Pupils from small towns like Kimberley have better educational attainment than in larger towns research shows

Students in small towns have better educational attainment than in larger towns and cities, a major study by the Office for National Statistics shows.
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The study followed the fortunes of state school pupils who sat their GCSEs in 2012/13, looking at how many went on to get A-levels, degrees and other qualifications.

It is the first time much of this data has been gathered at individual town level, and shows people from smaller towns have better educational attainment, on average, than those who grow up in larger towns or cities.

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Data on an individual’s attainment in later years was related back to the town they lived in when they sat their GCSEs, even if they moved away afterwards.

Pupils in small towns have better educational attainment than in larger towns and cities, a major study by the Office for National Statistics (ONS) shows.Pupils in small towns have better educational attainment than in larger towns and cities, a major study by the Office for National Statistics (ONS) shows.
Pupils in small towns have better educational attainment than in larger towns and cities, a major study by the Office for National Statistics (ONS) shows.

Richard Prothero, of the ONS, said: “It’s the first time ONS has looked at young people’s educational attainment by the size of town in which they went to school.

“Those in smaller towns generally did better than those in larger towns, while those in cities, other than London and Brighton and Hove, typically had lower attainment than those in towns.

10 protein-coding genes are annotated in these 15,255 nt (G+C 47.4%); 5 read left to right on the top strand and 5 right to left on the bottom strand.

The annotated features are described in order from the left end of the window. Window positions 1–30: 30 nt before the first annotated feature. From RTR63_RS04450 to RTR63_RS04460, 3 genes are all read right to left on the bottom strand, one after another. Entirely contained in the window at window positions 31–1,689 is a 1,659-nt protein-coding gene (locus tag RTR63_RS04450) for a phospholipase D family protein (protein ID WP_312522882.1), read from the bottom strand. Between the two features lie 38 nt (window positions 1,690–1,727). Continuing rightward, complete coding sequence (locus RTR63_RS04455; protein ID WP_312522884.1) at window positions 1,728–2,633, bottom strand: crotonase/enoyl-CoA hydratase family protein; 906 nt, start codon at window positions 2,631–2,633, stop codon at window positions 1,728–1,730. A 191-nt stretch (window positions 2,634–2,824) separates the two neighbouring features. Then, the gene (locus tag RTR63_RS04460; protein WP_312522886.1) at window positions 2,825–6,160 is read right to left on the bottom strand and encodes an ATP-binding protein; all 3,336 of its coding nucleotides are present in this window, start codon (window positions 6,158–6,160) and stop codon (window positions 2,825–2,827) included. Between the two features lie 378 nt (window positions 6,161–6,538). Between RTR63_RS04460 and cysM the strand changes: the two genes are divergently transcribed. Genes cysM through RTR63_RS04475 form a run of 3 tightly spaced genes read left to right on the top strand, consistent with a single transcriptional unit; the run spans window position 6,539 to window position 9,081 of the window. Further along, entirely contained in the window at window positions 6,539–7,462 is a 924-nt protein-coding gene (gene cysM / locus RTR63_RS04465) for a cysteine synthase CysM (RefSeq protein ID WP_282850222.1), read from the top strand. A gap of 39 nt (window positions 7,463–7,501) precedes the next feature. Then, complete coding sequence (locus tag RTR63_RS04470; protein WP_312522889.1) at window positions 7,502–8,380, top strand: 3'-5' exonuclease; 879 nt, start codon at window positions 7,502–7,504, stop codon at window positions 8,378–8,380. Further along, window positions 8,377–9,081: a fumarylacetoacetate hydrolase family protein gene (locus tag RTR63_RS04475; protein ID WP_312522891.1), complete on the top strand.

“One reason for this may be the link between levels of deprivation and educational attainment as there tends to be more deprivation in larger towns and cities than in small towns.”

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To compare towns, the ONS used a score to summarise the educational attainment of young people at different points throughout their education.

A score of 0 is the average score of all areas, while negative scores reflect poorer than average performance, and positive scores mean better than average attainment.

Brinsley, which is classed as a small town, got one, and Kimberley, got 0.6.

However some small towns were below average with Eastwood getting -3.6 and Selston getting -3.2.

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Geoff Barton, general secretary of the Association of School and College Leaders, said: “This analysis demonstrates how closely aligned educational outcomes are to levels of deprivation.

“Raising attainment is therefore dependent not only on ensuring that schools in areas of high deprivation are well supported and resourced, but also on wider efforts to tackle poverty and improve local economies.”

He called on the government to "work with schools, colleges, local authorities, other agencies and businesses to revive these areas and give families better opportunities”.